Esports is rightly seen as a data rich environment due to the digital nature of the industry. This makes it very appealing to technology companies coming in to work with teams and competitions but how well is it being used and what opportunities remain?
Teams have access to their players data whilst the platforms and organisers gain insights into fans, whether that be online or in person. But the packaging and how that data is then being shared is still something that needs to be improved upon.
During the esports panel that took place at December’s SQN event in London, James Forster from Fnatic was quite open about the work that still needs to be done in the industry;
“We need to start working more closely within esports as an ecosystem with data sharing because I think that’s one of things in which we fall down on the most. Twitch has access to this data, ESL probably has access to all this data, we have access to all of our data, but it’s very much segmented.
I THINK WE HAVE A WAY TO GO IN TERMS OF WORKING TOGETHER TO BUILD OUT WHAT THE TOTAL OFFERING IS WITHIN ESPORTS RATHER THAN IT BEING YOU’RE A TEAM, YOU’RE AN EVENT, YOU’RE A SPONSOR. WE NEED TO PACKAGE THEM TOGETHER.”James Forster, Fnatic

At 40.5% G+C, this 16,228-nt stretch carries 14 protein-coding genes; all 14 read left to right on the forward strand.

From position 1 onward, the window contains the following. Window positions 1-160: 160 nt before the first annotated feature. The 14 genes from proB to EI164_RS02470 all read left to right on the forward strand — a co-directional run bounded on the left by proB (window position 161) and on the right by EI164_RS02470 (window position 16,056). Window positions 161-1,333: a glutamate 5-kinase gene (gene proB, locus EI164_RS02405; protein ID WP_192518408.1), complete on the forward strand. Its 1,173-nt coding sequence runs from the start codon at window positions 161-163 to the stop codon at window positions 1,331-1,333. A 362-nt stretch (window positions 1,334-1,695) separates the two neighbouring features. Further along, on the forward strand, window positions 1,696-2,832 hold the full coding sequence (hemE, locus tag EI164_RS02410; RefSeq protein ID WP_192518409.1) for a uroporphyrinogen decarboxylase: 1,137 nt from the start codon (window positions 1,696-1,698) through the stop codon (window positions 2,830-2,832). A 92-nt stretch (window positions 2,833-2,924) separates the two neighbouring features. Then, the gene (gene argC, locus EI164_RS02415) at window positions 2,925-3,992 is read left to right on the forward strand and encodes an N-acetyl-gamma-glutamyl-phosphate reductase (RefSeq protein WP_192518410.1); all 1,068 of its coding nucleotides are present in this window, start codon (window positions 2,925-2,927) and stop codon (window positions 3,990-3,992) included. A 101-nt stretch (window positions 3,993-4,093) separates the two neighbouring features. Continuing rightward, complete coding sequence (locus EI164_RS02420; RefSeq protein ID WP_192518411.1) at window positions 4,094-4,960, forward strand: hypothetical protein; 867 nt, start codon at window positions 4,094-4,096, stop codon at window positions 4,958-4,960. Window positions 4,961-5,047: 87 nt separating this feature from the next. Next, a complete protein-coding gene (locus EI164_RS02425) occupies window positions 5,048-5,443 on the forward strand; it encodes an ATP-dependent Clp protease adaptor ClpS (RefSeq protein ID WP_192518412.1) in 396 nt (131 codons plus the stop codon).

It doesn’t help the industry when statements are made about the commercial value of esports without all the right data being used to come to those conclusions. ESL UK Marketing Director Heather Dower showcases a prime example of this; a 2018 report claimed that the average NBA fan was worth about $76 a month, whilst an esports fan of the same demographic and share of wallet was worth $7.
“But is that true? What data set were they using to get that data?…. you’ve not got any of our data so where are you getting that from to make that claim? And that can be damaging sometimes.”Heather Dower, former Marketing Director, ESL UK
There is an admission that despite the huge amount of data available to the industry, they still don’t do a good job in packaging it up in a way that brands understand. What is the value of the eyeballs they’re getting and how do they then compete with performance advertising where brands know exactly what they’ll be getting?
Partnerships do offer something unique though, and storytelling is one of the most valuable attributes that it delivers. An example of this being Microsoft’s partnership with one of the largest teams in the world – Cloud9, The tech giant developed an AI technology that helped scan the data to help deliver better performance by the team – not only producing improved results but also creating an invaluable story that Microsoft and Cloud9 could tell.